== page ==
Disability and the Family in South Wales Coalfield Society, c.1920–1939

Ben Curtis, Steven Thompson

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This article utilises the south Wales coalfield in the interwar period as a case study to illustrate the applicability of two sociological theories – family systems theory and the social ecology of the family – to impairment in the past. It demonstrates that a theoretically-informed approach can help to situate impairment in its particular contexts, most especially the family and the community, and give a better sense of the lived experience of disability. It also demonstrates the complexity of the experience of disability as the family and economic circumstances of each impaired individual varied and led to different forms of care-giving or the utilisation of different sources of support. The article also sheds further light on the ubiquity of disability as many families included a number of individuals with different impairments and this too had consequences for experiences and coping strategies.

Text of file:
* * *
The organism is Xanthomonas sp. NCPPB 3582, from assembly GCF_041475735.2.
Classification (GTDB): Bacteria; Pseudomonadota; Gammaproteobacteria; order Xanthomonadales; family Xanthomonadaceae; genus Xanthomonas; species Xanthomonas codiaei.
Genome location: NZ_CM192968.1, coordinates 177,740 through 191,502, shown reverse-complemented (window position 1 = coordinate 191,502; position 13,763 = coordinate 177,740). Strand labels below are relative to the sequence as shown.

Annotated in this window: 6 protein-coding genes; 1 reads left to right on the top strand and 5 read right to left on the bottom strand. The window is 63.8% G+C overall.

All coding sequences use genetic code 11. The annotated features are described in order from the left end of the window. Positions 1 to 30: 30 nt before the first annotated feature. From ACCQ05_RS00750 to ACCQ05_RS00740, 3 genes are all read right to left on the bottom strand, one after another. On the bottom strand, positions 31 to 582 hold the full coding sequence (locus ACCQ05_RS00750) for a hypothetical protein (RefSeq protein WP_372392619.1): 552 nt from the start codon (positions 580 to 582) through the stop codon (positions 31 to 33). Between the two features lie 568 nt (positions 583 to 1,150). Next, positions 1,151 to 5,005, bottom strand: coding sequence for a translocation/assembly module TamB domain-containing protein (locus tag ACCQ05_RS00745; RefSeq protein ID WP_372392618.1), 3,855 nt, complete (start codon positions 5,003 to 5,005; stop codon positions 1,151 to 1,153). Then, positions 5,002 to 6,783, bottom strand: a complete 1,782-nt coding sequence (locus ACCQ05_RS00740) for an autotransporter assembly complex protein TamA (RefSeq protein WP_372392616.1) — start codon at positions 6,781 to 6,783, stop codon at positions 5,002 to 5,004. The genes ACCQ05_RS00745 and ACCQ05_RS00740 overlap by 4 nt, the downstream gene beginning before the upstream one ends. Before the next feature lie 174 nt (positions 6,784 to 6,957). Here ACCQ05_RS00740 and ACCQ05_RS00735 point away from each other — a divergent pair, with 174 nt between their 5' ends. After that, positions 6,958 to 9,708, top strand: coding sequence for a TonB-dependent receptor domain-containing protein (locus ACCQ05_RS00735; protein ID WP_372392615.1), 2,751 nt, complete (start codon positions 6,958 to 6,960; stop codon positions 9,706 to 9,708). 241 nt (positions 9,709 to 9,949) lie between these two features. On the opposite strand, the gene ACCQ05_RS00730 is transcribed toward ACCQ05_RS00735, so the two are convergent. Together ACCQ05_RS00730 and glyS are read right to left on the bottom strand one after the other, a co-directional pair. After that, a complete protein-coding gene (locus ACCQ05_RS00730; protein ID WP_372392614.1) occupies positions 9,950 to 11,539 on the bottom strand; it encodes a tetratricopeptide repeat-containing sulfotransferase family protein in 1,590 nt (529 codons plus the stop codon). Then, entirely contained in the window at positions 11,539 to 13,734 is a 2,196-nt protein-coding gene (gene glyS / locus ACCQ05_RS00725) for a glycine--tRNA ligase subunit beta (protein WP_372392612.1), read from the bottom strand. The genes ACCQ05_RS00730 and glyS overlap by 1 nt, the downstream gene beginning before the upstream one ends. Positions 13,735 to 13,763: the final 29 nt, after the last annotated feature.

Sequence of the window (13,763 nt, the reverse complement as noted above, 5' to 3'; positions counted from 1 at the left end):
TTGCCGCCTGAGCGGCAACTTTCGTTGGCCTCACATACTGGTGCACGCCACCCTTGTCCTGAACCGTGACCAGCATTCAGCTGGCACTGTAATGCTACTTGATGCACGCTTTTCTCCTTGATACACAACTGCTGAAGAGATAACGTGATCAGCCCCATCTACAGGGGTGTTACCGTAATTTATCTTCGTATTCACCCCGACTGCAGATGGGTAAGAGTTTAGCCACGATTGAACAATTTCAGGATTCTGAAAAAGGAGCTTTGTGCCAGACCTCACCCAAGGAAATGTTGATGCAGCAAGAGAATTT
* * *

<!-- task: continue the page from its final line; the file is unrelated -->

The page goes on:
Original languageEnglish
Pages (from-to)25-44
Number of pages20
JournalFamily and Community History
Issue number1
Publication statusPublished - 14 Jun 2017


  • disability
  • family
  • community
  • theory
  • south Wales


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